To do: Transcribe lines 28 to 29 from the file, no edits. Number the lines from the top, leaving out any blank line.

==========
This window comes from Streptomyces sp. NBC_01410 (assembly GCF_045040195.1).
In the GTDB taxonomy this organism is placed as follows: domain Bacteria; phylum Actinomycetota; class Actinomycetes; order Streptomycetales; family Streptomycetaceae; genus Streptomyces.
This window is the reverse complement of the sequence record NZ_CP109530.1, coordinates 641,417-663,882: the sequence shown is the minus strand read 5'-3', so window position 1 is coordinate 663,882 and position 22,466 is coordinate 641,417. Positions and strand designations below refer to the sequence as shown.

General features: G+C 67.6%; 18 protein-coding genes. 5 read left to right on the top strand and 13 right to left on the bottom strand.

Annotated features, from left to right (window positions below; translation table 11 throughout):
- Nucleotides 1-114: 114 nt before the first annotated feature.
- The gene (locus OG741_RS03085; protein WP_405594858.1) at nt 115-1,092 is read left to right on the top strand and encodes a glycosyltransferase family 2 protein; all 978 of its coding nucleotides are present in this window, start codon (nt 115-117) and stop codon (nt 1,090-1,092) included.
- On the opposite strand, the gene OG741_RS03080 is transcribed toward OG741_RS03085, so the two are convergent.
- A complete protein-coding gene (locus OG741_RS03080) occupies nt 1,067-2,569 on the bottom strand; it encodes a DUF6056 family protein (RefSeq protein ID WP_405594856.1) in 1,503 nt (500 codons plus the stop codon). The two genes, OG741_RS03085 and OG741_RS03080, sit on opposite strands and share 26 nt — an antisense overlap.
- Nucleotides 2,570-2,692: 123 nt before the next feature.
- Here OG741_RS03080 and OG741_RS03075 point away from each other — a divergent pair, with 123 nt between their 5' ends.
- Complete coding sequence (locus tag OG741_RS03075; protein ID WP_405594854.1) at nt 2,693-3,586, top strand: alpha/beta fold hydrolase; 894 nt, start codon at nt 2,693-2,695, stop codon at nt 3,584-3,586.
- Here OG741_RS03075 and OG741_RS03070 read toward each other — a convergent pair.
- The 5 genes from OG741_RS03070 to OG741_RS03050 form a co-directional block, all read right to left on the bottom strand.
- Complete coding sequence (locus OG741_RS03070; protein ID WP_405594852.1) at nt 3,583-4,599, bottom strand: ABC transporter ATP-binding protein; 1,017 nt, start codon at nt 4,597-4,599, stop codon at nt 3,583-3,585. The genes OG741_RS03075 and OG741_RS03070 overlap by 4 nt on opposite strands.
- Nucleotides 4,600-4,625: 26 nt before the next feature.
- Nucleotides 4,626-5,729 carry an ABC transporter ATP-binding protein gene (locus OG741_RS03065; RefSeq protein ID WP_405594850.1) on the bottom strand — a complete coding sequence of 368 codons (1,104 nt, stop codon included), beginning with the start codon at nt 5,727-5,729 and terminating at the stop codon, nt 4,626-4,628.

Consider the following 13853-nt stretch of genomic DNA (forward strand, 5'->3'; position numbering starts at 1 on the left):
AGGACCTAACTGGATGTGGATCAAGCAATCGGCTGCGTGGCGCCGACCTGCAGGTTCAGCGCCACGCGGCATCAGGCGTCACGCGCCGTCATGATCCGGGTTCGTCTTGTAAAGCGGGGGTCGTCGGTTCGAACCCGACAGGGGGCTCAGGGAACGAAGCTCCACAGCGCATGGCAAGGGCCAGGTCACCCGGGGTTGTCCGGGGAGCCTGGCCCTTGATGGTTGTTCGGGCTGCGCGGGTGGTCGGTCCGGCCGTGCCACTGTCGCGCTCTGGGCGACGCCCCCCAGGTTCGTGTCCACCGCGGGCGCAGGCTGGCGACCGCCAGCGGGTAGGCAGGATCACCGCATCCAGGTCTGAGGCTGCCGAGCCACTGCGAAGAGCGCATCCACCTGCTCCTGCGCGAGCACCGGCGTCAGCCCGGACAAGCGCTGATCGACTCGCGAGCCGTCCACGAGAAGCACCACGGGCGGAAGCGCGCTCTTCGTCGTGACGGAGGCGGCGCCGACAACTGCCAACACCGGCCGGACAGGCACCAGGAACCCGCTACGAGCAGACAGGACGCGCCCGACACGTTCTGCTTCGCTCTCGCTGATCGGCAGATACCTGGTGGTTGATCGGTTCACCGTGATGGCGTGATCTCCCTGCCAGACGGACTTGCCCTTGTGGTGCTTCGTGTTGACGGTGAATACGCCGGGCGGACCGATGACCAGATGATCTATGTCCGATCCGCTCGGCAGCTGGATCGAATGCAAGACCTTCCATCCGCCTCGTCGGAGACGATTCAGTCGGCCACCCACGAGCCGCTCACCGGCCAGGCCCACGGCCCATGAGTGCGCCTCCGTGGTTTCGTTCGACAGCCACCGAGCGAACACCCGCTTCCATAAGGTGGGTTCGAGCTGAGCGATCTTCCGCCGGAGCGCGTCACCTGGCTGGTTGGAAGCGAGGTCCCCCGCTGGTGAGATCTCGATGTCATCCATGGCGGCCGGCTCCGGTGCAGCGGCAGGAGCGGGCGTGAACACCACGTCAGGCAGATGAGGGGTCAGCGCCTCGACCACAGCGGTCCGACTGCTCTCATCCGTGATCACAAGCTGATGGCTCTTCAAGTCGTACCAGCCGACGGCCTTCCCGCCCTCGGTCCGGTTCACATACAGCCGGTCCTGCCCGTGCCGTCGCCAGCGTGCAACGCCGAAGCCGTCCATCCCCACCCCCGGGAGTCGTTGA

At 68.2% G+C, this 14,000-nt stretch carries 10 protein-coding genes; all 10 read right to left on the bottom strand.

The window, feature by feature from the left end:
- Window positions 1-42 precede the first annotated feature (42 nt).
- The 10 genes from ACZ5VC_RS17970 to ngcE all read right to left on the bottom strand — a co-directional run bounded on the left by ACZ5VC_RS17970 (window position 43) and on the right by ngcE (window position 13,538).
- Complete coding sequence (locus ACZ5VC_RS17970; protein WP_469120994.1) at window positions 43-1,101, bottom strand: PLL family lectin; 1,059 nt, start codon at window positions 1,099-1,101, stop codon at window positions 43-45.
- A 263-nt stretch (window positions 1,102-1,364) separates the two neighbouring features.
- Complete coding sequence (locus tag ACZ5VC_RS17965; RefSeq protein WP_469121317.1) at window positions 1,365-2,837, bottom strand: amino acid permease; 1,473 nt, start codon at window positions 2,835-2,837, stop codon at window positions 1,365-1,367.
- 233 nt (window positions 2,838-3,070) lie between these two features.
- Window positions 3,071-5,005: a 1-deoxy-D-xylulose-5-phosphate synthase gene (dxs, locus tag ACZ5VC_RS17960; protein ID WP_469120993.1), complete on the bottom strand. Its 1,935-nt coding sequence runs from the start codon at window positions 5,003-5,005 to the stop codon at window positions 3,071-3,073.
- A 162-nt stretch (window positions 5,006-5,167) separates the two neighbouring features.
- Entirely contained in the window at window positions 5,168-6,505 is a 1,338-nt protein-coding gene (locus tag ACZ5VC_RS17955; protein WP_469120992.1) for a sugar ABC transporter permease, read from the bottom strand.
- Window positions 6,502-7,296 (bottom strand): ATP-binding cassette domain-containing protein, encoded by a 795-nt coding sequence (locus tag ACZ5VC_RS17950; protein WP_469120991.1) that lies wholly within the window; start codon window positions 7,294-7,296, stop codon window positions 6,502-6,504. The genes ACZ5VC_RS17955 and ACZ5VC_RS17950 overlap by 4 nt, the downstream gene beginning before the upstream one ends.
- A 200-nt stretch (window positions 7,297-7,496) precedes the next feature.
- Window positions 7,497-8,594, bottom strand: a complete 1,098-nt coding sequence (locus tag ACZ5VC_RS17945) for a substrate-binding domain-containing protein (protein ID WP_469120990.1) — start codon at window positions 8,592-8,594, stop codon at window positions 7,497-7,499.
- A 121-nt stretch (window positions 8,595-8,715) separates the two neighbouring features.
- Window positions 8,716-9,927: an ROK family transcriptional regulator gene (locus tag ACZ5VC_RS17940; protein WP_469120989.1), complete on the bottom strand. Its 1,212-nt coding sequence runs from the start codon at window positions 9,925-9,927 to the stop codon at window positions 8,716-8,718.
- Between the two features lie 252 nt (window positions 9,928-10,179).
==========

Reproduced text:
- Window positions 3,071-5,005: a 1-deoxy-D-xylulose-5-phosphate synthase gene (dxs, locus tag ACZ5VC_RS17960; protein ID WP_469120993.1), complete on the bottom strand. Its 1,935-nt coding sequence runs from the start codon at window positions 5,003-5,005 to the stop codon at window positions 3,071-3,073.
- A 162-nt stretch (window positions 5,006-5,167) separates the two neighbouring features.